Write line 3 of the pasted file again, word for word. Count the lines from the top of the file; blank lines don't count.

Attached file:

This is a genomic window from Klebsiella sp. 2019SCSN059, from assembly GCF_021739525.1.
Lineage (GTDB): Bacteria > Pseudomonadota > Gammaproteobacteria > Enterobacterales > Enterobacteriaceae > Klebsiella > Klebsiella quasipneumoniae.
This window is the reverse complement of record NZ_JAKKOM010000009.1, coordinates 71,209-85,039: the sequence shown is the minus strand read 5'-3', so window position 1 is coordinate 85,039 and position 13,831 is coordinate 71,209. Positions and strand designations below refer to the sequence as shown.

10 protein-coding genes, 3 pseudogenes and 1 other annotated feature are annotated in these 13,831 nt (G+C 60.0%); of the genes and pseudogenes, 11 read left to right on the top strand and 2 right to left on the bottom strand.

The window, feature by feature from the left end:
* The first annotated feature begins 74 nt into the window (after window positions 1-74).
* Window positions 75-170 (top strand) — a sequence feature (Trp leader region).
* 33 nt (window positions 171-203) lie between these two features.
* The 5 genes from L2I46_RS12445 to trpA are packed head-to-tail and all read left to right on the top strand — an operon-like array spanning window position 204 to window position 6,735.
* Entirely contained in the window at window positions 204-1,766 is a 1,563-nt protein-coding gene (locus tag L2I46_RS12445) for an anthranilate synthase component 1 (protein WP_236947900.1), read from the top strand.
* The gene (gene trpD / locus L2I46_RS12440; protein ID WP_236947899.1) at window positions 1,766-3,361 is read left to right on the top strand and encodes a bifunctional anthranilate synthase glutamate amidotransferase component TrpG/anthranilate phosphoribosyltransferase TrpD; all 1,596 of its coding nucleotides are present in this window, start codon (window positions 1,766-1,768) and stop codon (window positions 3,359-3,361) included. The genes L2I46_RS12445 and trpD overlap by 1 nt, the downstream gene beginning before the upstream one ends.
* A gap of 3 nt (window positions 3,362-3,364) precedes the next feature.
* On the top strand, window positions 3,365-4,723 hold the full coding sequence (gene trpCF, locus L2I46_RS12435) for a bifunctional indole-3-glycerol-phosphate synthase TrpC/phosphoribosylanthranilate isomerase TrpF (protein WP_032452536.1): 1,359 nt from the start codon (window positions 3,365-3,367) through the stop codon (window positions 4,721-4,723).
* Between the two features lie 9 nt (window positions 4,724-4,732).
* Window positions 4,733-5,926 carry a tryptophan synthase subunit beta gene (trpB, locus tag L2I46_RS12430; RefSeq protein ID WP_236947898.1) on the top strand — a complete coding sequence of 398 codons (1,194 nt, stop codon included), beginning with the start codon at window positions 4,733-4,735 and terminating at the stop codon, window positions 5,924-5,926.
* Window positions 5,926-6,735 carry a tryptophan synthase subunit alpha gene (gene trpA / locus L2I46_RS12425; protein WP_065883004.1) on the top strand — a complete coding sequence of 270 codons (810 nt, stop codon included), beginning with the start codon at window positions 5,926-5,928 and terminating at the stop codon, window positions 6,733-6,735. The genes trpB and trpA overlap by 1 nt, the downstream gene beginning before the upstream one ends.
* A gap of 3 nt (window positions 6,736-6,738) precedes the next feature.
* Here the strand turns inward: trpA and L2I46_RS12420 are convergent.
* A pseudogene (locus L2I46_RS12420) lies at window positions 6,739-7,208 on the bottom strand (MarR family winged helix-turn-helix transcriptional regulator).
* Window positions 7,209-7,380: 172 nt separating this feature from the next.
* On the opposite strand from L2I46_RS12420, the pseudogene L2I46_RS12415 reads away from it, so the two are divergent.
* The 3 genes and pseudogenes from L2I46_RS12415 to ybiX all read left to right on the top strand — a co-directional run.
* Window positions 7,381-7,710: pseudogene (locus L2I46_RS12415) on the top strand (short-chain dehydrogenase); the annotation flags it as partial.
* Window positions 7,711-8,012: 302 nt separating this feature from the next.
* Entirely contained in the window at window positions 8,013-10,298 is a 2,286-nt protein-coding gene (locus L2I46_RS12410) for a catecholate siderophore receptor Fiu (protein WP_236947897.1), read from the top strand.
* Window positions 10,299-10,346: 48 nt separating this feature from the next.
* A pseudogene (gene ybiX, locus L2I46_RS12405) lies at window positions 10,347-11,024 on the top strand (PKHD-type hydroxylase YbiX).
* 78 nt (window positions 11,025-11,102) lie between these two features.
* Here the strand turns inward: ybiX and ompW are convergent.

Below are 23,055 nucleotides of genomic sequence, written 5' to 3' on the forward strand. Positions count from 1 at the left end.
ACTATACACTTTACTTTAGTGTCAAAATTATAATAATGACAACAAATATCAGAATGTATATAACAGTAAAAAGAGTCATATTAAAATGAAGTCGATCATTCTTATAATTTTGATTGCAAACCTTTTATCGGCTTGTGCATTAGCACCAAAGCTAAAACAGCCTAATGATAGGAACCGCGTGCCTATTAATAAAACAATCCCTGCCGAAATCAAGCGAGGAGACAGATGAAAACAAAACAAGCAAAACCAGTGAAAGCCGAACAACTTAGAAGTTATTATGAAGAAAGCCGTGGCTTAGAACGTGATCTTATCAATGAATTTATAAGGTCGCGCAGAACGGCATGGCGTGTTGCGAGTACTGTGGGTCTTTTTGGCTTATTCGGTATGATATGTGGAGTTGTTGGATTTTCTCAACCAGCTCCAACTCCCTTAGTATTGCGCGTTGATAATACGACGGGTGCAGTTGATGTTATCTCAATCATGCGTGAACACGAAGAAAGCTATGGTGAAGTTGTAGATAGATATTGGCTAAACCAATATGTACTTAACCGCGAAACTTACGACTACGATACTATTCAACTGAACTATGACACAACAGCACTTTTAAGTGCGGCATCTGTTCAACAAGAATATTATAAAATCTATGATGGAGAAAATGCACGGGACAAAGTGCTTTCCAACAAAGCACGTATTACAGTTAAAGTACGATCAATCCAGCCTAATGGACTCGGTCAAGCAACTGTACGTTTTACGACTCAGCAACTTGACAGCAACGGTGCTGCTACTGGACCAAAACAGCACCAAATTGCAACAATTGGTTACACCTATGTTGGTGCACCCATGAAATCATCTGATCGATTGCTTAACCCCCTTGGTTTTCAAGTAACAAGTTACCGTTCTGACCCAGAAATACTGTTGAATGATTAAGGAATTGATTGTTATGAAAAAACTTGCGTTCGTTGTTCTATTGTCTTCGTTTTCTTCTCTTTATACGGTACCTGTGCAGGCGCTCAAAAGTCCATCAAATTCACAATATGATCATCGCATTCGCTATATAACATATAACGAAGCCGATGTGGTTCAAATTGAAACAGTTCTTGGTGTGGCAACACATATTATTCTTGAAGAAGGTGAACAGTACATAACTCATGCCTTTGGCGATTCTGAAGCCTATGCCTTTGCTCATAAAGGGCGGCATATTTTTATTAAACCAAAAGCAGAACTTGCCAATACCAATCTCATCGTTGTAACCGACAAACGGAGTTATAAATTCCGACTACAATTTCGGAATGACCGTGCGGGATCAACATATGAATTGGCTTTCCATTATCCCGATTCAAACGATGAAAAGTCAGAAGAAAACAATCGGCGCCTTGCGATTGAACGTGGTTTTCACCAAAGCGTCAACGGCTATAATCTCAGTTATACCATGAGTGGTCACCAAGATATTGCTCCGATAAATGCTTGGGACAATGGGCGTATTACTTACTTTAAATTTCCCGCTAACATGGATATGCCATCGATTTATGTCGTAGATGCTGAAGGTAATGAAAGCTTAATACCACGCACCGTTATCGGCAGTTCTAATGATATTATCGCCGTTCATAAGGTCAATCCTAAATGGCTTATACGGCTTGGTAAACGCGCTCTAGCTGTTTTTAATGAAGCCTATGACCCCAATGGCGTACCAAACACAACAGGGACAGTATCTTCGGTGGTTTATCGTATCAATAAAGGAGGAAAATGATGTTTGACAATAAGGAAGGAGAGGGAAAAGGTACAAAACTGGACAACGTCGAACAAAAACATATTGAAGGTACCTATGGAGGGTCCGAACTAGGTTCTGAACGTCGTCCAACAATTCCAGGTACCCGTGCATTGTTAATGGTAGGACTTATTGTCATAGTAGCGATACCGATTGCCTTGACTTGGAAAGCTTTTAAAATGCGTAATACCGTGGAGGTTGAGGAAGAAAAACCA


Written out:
This window is the reverse complement of record NZ_JAKKOM010000009.1, coordinates 71,209-85,039: the sequence shown is the minus strand read 5'-3', so window position 1 is coordinate 85,039 and position 13,831 is coordinate 71,209. Positions and strand designations below refer to the sequence as shown.